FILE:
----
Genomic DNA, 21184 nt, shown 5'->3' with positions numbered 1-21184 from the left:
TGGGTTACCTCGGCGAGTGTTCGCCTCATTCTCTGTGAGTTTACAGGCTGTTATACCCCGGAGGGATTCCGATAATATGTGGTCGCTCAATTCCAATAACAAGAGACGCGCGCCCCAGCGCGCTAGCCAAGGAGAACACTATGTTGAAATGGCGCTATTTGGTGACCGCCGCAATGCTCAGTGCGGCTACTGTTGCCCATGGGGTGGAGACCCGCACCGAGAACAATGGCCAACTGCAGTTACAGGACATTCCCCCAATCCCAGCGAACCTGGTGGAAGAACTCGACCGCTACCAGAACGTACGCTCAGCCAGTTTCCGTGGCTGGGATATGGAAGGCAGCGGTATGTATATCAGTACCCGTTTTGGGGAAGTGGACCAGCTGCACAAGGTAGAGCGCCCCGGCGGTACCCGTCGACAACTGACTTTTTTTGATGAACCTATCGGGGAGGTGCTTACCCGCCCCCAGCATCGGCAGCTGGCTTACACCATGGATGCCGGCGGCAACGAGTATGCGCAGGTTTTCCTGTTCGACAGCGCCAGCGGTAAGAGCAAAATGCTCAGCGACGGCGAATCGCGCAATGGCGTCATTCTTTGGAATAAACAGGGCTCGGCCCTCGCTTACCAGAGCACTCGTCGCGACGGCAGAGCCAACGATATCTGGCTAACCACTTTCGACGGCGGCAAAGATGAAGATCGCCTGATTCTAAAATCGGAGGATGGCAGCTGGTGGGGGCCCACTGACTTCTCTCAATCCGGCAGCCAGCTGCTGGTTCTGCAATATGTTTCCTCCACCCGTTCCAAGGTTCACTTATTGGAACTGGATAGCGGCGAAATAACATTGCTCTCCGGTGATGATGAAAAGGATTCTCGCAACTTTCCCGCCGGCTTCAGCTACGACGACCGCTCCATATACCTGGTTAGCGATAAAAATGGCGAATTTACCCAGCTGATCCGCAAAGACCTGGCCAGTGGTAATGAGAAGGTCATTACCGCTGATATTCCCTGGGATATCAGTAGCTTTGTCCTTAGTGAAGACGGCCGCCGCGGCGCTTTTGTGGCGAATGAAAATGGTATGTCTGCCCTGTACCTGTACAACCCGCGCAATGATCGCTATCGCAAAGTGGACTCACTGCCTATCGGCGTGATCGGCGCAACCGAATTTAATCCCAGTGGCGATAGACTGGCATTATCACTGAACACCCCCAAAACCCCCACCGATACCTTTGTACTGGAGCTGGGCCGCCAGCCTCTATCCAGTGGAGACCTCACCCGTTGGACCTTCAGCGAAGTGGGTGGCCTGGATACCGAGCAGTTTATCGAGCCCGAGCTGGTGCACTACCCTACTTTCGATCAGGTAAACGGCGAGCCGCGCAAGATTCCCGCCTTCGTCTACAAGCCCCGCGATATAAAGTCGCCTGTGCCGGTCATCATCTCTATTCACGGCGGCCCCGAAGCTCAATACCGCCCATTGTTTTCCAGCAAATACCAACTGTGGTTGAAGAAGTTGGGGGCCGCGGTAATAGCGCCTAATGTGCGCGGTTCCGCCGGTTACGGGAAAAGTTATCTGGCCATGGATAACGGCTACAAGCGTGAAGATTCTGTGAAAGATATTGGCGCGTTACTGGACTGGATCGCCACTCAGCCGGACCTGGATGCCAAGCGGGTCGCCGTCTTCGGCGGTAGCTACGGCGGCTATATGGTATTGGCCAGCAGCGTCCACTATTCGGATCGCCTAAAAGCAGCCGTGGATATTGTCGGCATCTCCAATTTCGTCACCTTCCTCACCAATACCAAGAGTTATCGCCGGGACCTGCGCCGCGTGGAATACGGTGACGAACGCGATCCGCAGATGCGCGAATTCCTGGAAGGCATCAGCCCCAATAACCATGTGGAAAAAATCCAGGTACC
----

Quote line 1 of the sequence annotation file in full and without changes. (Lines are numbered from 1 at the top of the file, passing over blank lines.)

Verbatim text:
Genomic DNA, 21184 nt, shown 5'->3' with positions numbered 1-21184 from the left: